remove debris or penetrating objects, as you may precipitate uncontrollable bleeding or do further
    damage to the wound. Large objects should be stabilized to avoid damaging movement if possible. Don't
    put anything on the wound except a compress or cold water.
  • Stop the bleeding by covering the wound with a sterile, absorbent pad (not cotton), applying firm,
    steady, even pressure to the wound.
  • Do not medicate or tranquilize the horse unless specifically directed by your veterinarian. If the horse
    has suffered severe blood loss or shock, the administration of certain drugs can be life-threatening.
  • If the eye is injured, do not attempt to treat. Await your veterinarian.
  • If a horse steps on a nail or other sharp object and it remains embedded in the hoof, first clean the hoof.
    Consult with your veterinarian regarding a recommendation before you remove the nail. If your
    veterinarian advises, carefully remove the nail to prevent the horse from stepping on it and driving it
    deeper into the hoof cavity. As you remove it, be sure to mark the exact point and depth of entry with
    tape and/or a marker so the veterinarian can assess the extent of damage. Apply antiseptic to the
    wound, and wrap to prevent additional contamination.
  • All horses being treated for lacerations or puncture wounds need to be current on their tetanus vaccine

OTHER EMERGENCIES

There are far too many types of emergencies from heat stroke to hyperkalemic periodic paralysis, bone
fractures to snake bites, foaling difficulties to colic -- to adequately cover them all in this brochure. However,
regardless of the situation, it's important to remember these points:

  1. Keep the horse as calm as possible. Your own calm behavior will help achieve this.
  2. Move the animal to a safe area where it is unlikely to be injured should it go down.
  3. Get someone to help you, and delegate responsibilities, such as calling the veterinarian, retrieving the
    first aid kit, holding the horse, etc.
  4. Notify your veterinarian immediately. Be prepared to provide specific information about the horse's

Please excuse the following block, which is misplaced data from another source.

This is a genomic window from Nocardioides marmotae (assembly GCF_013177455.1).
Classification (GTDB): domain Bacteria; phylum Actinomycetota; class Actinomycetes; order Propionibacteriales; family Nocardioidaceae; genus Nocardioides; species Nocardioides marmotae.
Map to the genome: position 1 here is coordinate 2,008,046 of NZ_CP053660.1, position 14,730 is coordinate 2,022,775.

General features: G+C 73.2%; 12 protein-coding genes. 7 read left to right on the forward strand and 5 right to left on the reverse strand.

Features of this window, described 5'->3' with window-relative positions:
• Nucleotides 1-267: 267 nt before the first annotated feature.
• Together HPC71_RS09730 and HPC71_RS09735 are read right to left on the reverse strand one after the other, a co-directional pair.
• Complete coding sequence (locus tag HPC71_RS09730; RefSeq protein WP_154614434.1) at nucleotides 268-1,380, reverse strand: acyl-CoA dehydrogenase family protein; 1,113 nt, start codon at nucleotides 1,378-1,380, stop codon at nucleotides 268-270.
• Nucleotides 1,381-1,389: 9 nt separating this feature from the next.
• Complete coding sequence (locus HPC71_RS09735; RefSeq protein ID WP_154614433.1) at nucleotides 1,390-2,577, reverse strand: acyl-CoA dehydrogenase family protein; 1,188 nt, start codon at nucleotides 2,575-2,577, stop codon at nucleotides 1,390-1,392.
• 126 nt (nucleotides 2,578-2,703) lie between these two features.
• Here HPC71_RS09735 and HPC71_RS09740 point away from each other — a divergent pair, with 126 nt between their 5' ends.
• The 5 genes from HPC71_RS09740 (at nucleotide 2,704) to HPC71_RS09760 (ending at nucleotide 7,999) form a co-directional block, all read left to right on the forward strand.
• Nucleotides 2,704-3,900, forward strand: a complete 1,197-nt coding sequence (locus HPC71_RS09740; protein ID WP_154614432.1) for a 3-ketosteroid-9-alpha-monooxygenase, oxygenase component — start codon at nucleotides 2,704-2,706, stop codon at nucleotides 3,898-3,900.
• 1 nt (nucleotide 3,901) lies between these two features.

condition, as mentioned above, and other data that will help your practitioner assess the immediacy of
    the danger and instruct you in how to proceed.
  5. Listen closely and follow your equine practitioner's instructions.
  6. Do not administer drugs, especially tranquilizers or sedatives, unless specifically instructed to do so by
    the veterinarian.

SUMMARY

Many accidents can be prevented by taking the time to evaluate your horse's environment and removing
potential hazards. Also, assess your management routines to make them safer. Mentally rehearse your
emergency action plan. Preparation will help you stay calm in the event of a real emergency. Keep your
veterinarian's phone number and your first aid kit handy. In an emergency, time is critical. Don't be concerned
with overreacting or annoying your veterinarian. By acting quickly and promptly, you can minimize the
consequences of an injury or illness. Your horse's health and well-being depend on it.
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Pet Sitting Recommends:











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Guidelines To Follow During Equine Emergencies - Continued
This article is provided with the permission of the American Association of Equine Practitioners.
For more resources about your horse’s health, visit
www.aaep.org/horseowner.
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Diet and Nutrition

Preventative Care and Health

Exercise